This study by Krych et al. compared the clinical outcomes of osteochondral autograft transfer (OAT) and microfracture (MFX). The patient-oriented outcomes of interest included the Short Form-36 (SF-36) Health Survey, the Activities of Daily Living Scale of the Knee Outcome Survey, the International Knee Documentation Committee (IKDC) Subjective Knee Evaluation Form, and the Marx Activity Rating Scale for Disorders of the Knee.
The study design was a retrospective comparative study—a Level-III therapeutic study. For each patient in the OAT group, the authors matched a control MFX patient from an institutional cartilage registry, accounting for sex, chondral defect location, and chondral defect size. Patients were followed for a minimum of two years.
In comparing the OAT and MFX groups, the authors found no significant differences at any of the time points (one, two, three, and five-year follow-up evaluations) for the SF-36, Knee Outcome Survey, or IKDC scores. However, the Marx Activity Rating Scale score for the MFX group declined from 7.3 at baseline to 4.1 at one year, 3.7 at two years, and 2.9 at three and five years. In contrast, the activity score for the OAT group responded more favorably, changing from 6.4 at baseline to 5.2 at one year, 7.3 at two years, 7.8 at three years, and 8.6 at five years.
The authors of the current study proposed that the fibrocartilage that developed following MFX was less durable than the transferred hyaline cartilage. The authors further proposed that the lower activity scores in the MFX group were likely the result of patients modifying their activity level to one that provided satisfactory knee function and comfort. These theories are certainly plausible.
These findings are consistent with the results of a randomized clinical trial by Gudas et al. comparing OAT and MFX in young athletes, in which it was reported that twenty-six (93%) of the OAT patients and fifteen (52%) of the MFX patients returned to sports activities at the preinjury level1. In addition, Gudas et al. reported that the MFX patients with a lesion larger than 2 cm2 had significantly worse clinical results compared with those who had smaller lesions1. They did not find such an association between defect size and the clinical outcome in the OAT group1. Similarly, in a randomized clinical trial by Knutsen et al. comparing autologous chondrocyte implantation (ACI) and MFX, the MFX patients with a lesion larger than 4 cm2 had significantly worse clinical results compared with patients with a smaller defect2. They did not find such an association between the size of the defect and the clinical outcome in the ACI group2.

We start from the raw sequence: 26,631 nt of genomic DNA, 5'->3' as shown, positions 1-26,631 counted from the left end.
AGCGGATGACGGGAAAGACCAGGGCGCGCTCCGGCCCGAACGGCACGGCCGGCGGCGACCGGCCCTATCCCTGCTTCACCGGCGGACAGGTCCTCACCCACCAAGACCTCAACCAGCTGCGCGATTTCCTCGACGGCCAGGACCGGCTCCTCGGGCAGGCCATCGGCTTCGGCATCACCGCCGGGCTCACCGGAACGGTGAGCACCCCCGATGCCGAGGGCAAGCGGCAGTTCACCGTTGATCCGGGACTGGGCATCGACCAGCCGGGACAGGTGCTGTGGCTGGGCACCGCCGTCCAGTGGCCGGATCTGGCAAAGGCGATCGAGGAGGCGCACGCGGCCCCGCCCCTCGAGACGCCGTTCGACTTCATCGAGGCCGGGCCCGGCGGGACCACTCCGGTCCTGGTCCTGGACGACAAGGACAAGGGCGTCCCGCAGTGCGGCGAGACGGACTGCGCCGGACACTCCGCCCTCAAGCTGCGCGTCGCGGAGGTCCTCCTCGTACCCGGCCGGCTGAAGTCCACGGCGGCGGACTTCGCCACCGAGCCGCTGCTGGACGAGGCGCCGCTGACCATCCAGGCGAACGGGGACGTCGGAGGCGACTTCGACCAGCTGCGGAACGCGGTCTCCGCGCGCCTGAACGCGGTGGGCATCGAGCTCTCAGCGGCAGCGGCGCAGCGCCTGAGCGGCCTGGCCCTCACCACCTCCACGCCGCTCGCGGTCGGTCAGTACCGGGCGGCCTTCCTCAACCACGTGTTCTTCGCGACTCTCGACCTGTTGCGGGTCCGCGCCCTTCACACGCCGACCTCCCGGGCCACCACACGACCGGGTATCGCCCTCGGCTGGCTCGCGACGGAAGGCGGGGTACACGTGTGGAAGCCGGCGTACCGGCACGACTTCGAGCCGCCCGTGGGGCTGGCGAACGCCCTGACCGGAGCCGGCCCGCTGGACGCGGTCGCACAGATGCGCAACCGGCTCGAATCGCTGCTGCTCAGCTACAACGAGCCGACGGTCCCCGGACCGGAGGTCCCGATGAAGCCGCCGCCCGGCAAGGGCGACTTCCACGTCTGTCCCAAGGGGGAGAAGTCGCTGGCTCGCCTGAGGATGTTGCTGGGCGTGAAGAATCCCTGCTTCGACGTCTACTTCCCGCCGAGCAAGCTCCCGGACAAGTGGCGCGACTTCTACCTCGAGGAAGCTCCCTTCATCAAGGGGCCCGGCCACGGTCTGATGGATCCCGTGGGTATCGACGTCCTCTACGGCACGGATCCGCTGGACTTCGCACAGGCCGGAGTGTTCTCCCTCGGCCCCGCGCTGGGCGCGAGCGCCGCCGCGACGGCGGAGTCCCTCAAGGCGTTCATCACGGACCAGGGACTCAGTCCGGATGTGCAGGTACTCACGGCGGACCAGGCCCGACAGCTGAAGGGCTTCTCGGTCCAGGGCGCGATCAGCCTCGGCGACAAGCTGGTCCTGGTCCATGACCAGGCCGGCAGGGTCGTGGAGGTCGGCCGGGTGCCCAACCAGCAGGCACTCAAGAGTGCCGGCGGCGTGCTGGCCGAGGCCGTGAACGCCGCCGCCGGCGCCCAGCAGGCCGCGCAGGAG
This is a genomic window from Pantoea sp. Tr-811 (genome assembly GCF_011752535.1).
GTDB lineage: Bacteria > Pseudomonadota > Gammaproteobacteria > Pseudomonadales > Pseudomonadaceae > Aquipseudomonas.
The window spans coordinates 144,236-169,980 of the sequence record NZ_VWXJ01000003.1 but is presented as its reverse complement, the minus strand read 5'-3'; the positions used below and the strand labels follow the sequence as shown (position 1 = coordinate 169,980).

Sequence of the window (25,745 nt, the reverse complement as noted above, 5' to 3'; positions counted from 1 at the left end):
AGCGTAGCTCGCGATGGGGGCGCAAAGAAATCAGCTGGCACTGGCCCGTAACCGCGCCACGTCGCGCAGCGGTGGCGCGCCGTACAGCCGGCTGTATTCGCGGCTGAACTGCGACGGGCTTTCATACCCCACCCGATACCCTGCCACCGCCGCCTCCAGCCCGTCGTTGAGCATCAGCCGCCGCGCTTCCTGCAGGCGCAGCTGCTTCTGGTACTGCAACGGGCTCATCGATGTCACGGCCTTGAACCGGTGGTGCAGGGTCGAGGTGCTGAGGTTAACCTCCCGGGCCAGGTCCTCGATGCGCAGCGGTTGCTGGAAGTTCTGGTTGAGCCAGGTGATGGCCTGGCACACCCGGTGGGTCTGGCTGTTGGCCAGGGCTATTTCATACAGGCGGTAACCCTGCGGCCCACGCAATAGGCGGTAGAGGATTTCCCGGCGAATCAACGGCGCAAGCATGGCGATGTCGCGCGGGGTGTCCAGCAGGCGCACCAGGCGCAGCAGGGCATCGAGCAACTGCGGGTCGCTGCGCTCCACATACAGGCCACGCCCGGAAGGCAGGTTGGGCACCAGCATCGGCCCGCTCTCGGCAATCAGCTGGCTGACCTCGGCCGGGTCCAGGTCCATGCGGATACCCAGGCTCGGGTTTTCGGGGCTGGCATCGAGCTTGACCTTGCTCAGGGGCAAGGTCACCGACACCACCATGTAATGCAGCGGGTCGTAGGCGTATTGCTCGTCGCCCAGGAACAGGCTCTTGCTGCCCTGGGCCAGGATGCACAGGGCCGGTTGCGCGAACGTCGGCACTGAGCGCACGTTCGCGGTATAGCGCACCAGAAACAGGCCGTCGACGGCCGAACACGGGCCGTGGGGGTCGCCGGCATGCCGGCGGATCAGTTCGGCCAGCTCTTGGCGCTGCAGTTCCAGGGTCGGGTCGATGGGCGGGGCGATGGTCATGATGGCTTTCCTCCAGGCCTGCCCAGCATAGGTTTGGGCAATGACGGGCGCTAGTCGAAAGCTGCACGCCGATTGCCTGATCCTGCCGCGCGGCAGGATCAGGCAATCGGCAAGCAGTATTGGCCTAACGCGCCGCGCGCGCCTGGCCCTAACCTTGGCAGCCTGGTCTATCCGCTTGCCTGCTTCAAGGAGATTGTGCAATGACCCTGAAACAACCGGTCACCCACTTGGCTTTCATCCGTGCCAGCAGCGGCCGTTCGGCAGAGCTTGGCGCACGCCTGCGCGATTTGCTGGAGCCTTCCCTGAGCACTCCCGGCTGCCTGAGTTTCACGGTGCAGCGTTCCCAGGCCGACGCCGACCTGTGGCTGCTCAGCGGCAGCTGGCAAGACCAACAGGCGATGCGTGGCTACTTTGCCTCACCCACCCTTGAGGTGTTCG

The impact of the paper by Krych et al. on clinical practice is primarily limited by the study design. Selection of the treatment choice was not randomized, which allowed for introduction of bias in the selection of the treatment for each patient. In fact, the MFX group included three patients with osteochondritis dissecans lesions (6%) compared with fifteen (31%) in the OAT group. Furthermore, no patients in the MFX group had undergone previous cartilage procedures, whereas sixteen patients (33%) in the OAT group had previously undergone an unsuccessful microfracture procedure. Randomization would have equally distributed known and unknown confounders among the study groups.
The current study by Krych et al. supports the concept that the fibrocartilage that forms following MFX is not as robust as the hyaline cartilage that is transferred in OAT. I would be very interested to see these results stratified by lesion size. This paper has further educational value in highlighting how patients can remain satisfied with a procedure despite lowered activity levels.